Barrett’s esophagus – Finding it without endoscopy by sweeping the lower esophagus with a disposable balloon – Esophageal pap smear

In this post we talk about finding Barrett’s esophagus in people who don’t know that they have it (screening). The surveillance of known Barrett’s esophagus requires endoscopy.

Esophagus cancer is one of the fastest growing cancers with only 20% of patients surviving 5 years. The only known precursor is Barrett’s esophagus, a premalignant intestinal-type columnar metaplasia that replaces the normal squamous mucosa of the distal esophagus.

Risk factors for Barrett’s esophagus

Patients with several of the following risk factors may be candidates for Barrett’s screening by endoscopy: chronic GERD, hiatal hernia, age ≥50, male gender, white race, elevated body mass index, and intra-abdominal body fat distribution. However, unlike for colon cancer, mass screening with endoscopy for average risk persons is not recommended.

The current screening approach is unsatisfactory because it is not efficient, too expensive, of questionable benefit and unsystematic.

Sweeping the lower esophagus for abnormal cells

Several groups are developing swallow able devices that try to scrape cells from the distal esophagus for analysis. To make this work, there are two problems to solve 1) the optimal device (ease of use, recovery of cells from the intended location) and 2) the algorithm for evaluation of the cells to detect metaplasia or neoplasia (sensitivity, specificity and overall accuracy).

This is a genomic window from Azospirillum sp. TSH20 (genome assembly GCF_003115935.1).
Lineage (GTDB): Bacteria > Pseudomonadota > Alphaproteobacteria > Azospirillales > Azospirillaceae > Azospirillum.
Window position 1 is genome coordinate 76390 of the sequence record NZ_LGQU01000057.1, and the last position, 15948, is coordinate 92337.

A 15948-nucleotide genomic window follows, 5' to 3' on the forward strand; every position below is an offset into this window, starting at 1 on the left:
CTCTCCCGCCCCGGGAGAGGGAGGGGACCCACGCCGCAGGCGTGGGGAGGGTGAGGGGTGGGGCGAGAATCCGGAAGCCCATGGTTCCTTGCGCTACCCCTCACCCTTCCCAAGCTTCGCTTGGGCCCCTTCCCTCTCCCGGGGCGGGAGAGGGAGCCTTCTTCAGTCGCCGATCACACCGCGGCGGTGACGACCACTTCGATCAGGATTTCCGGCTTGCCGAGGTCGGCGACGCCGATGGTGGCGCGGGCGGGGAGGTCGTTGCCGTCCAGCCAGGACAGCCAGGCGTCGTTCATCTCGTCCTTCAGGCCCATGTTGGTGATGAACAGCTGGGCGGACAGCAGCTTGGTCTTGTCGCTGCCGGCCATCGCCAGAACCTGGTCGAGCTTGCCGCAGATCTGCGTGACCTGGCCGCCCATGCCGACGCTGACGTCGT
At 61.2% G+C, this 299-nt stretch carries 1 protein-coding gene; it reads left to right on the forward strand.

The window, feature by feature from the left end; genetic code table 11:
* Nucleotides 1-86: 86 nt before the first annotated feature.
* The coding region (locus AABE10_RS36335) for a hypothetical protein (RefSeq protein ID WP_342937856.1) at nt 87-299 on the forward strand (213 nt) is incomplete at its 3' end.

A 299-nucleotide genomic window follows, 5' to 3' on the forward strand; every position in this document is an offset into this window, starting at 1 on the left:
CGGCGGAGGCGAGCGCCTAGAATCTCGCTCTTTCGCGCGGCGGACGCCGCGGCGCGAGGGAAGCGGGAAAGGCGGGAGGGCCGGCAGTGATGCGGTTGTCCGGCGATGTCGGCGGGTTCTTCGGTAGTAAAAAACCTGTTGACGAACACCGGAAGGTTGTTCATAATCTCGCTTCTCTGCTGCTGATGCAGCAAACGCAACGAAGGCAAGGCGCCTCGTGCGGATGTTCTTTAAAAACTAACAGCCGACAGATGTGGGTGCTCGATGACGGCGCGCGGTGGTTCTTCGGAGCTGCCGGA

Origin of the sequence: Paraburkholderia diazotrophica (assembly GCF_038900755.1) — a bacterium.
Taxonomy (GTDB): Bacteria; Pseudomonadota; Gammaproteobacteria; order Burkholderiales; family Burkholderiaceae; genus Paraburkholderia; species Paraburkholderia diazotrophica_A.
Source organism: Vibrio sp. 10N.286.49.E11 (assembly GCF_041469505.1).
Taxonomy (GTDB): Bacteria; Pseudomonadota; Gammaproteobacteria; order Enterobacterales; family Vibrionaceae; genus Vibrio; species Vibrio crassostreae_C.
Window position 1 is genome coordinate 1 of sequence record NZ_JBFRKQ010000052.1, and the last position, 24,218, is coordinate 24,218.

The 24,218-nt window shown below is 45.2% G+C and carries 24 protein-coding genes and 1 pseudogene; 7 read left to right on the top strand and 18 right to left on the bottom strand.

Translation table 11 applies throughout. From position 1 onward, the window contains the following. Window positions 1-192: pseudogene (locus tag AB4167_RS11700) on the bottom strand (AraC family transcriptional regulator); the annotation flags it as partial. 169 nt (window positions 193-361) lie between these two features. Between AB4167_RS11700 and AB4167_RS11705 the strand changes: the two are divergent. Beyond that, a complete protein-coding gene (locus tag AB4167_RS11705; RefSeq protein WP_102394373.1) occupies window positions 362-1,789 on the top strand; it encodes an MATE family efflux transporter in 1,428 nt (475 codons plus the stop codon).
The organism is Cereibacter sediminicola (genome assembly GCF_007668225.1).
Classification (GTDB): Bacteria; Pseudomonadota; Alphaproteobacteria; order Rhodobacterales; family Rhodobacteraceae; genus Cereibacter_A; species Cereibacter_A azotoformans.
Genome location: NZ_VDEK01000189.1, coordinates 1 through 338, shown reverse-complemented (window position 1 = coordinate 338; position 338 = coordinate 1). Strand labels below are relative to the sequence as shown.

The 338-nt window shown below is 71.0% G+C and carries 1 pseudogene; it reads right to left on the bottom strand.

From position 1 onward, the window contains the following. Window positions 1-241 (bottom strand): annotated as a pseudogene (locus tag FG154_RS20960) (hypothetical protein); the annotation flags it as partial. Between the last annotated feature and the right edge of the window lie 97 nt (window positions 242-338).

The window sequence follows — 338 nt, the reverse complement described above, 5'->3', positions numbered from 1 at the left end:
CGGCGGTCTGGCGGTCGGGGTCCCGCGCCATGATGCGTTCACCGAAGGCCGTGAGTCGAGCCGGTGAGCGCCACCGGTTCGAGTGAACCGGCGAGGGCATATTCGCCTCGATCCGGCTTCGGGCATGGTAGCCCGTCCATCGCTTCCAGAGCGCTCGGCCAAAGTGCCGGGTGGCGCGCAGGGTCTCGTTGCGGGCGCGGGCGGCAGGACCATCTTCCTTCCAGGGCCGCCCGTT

A balloon is constrained in a sheath, swallowed, opened, closed, and withdrawn.

Recently, a group at Case Western Reserve University has published a research paper in Science Translational Medicine which seems to herald major progress [i]:

The device is swallowed in a pill-sized capsule attached to a thin 2.16-mm silicone catheter. After delivery to the stomach, the balloon is inflated by injecting  air through the catheter and then gently withdrawn 3 to 6 cm back through the distal esophagus to sample the luminal epithelial surface. The balloon is then deflated and inverted back into the capsule , thus protecting the acquired biosample from further dilution or contamination in the proximal esophagus and the oropharynx. After retrieval of the capsule through the mouth, DNA is extracted from the balloon surface for molecular analysis.

The researchers used CCNA1 DNA methylation and VIM DNA methylation as biomarkers for Barrett’s esophagus and were able to detected Barrett’s metaplasia with 90.3% sensitivity and 91.7% specificity.

A national multi-center trial to demonstrate the effectiveness of the technology compared with endoscopy in a population of individuals with GERD who have never received screening for Barrett’s esophagus will commence later this year.


[i] Moinova HR, LaFramboise T, Lutterbaugh JD, Chandar AK, Dumot J, Faulx A, Brock W, De la Cruz Cabrera O, Guda K, Barnholtz-Sloan JS, Iyer PG. Identifying DNA methylation biomarkers for non-endoscopic detection of Barrett’s esophagus. Science translational medicine. 2018 Jan 17;10(424):eaao5848.

Leave a Reply

Your email address will not be published. Required fields are marked *